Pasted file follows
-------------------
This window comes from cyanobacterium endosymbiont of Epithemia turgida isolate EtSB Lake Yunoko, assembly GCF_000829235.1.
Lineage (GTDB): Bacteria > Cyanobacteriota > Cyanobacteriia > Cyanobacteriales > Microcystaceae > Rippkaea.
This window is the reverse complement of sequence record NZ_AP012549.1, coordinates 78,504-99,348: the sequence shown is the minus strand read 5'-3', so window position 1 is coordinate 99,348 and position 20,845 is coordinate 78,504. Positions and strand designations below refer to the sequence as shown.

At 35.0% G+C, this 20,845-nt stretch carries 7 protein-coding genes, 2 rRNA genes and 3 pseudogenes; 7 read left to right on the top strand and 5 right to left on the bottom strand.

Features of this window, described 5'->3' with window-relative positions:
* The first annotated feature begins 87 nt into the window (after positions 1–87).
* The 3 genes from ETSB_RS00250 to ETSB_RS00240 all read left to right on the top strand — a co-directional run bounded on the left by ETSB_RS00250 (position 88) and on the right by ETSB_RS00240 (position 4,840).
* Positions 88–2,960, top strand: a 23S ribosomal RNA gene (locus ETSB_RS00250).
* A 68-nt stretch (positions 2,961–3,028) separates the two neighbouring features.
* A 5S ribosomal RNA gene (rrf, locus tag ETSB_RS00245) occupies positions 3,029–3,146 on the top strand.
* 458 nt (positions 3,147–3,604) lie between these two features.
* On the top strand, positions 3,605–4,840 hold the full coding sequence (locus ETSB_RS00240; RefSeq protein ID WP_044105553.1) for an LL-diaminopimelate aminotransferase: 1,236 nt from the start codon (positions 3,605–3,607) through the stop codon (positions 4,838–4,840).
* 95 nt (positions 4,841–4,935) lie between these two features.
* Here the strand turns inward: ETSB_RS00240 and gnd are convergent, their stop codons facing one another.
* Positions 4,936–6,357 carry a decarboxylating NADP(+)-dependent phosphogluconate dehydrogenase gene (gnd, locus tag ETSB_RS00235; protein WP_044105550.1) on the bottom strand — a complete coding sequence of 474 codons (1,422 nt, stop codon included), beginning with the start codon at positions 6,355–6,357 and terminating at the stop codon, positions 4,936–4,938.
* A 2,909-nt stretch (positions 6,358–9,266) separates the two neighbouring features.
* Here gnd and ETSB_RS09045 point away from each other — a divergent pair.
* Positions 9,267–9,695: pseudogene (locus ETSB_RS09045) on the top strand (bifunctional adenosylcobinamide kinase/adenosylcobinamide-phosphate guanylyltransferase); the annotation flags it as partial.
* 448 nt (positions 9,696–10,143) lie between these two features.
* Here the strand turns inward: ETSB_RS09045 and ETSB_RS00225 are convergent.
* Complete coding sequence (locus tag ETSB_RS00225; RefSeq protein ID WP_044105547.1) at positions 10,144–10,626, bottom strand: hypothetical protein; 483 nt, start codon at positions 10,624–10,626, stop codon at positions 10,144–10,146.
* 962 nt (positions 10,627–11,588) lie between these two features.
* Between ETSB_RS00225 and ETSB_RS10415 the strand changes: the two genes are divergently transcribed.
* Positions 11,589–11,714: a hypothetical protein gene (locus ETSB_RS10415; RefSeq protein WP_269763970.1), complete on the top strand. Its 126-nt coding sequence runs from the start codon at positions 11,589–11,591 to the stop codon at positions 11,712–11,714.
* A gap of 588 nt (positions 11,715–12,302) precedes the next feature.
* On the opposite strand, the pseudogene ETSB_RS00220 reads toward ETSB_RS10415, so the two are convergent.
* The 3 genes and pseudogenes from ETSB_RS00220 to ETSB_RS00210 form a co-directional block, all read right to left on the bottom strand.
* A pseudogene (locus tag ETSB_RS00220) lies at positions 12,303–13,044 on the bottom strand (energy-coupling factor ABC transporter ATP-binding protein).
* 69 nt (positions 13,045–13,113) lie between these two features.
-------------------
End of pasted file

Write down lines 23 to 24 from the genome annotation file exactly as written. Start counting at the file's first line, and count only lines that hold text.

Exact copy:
* Between ETSB_RS00225 and ETSB_RS10415 the strand changes: the two genes are divergently transcribed.
* Positions 11,589–11,714: a hypothetical protein gene (locus ETSB_RS10415; RefSeq protein WP_269763970.1), complete on the top strand. Its 126-nt coding sequence runs from the start codon at positions 11,589–11,591 to the stop codon at positions 11,712–11,714.